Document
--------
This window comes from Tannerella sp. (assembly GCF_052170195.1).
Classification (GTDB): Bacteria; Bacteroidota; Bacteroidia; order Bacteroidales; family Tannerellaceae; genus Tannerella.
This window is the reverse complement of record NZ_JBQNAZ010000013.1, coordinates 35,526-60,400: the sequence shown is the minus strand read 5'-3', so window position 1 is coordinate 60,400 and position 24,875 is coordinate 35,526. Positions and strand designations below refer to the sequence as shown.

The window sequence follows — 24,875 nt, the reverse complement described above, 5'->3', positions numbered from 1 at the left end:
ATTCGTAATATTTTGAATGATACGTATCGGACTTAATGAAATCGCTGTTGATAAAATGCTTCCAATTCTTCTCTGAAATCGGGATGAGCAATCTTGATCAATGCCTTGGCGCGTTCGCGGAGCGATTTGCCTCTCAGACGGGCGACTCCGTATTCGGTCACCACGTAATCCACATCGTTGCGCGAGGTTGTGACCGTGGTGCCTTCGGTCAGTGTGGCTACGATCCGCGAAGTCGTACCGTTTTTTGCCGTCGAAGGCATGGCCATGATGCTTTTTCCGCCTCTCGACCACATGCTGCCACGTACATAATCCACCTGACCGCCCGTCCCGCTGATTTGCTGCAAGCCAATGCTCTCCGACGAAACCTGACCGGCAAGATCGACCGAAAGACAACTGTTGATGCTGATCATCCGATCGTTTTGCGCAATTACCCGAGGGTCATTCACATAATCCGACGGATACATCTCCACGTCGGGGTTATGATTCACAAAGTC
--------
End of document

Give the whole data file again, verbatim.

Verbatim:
This window comes from Tannerella sp. (assembly GCF_052170195.1).
Classification (GTDB): Bacteria; Bacteroidota; Bacteroidia; order Bacteroidales; family Tannerellaceae; genus Tannerella.
This window is the reverse complement of record NZ_JBQNAZ010000013.1, coordinates 35,526-60,400: the sequence shown is the minus strand read 5'-3', so window position 1 is coordinate 60,400 and position 24,875 is coordinate 35,526. Positions and strand designations below refer to the sequence as shown.

The window sequence follows — 24,875 nt, the reverse complement described above, 5'->3', positions numbered from 1 at the left end:
ATTCGTAATATTTTGAATGATACGTATCGGACTTAATGAAATCGCTGTTGATAAAATGCTTCCAATTCTTCTCTGAAATCGGGATGAGCAATCTTGATCAATGCCTTGGCGCGTTCGCGGAGCGATTTGCCTCTCAGACGGGCGACTCCGTATTCGGTCACCACGTAATCCACATCGTTGCGCGAGGTTGTGACCGTGGTGCCTTCGGTCAGTGTGGCTACGATCCGCGAAGTCGTACCGTTTTTTGCCGTCGAAGGCATGGCCATGATGCTTTTTCCGCCTCTCGACCACATGCTGCCACGTACATAATCCACCTGACCGCCCGTCCCGCTGATTTGCTGCAAGCCAATGCTCTCCGACGAAACCTGACCGGCAAGATCGACCGAAAGACAACTGTTGATGCTGATCATCCGATCGTTTTGCGCAATTACCCGAGGGTCATTCACATAATCCGACGGATACATCTCCACGTCGGGGTTATGATTCACAAAGTC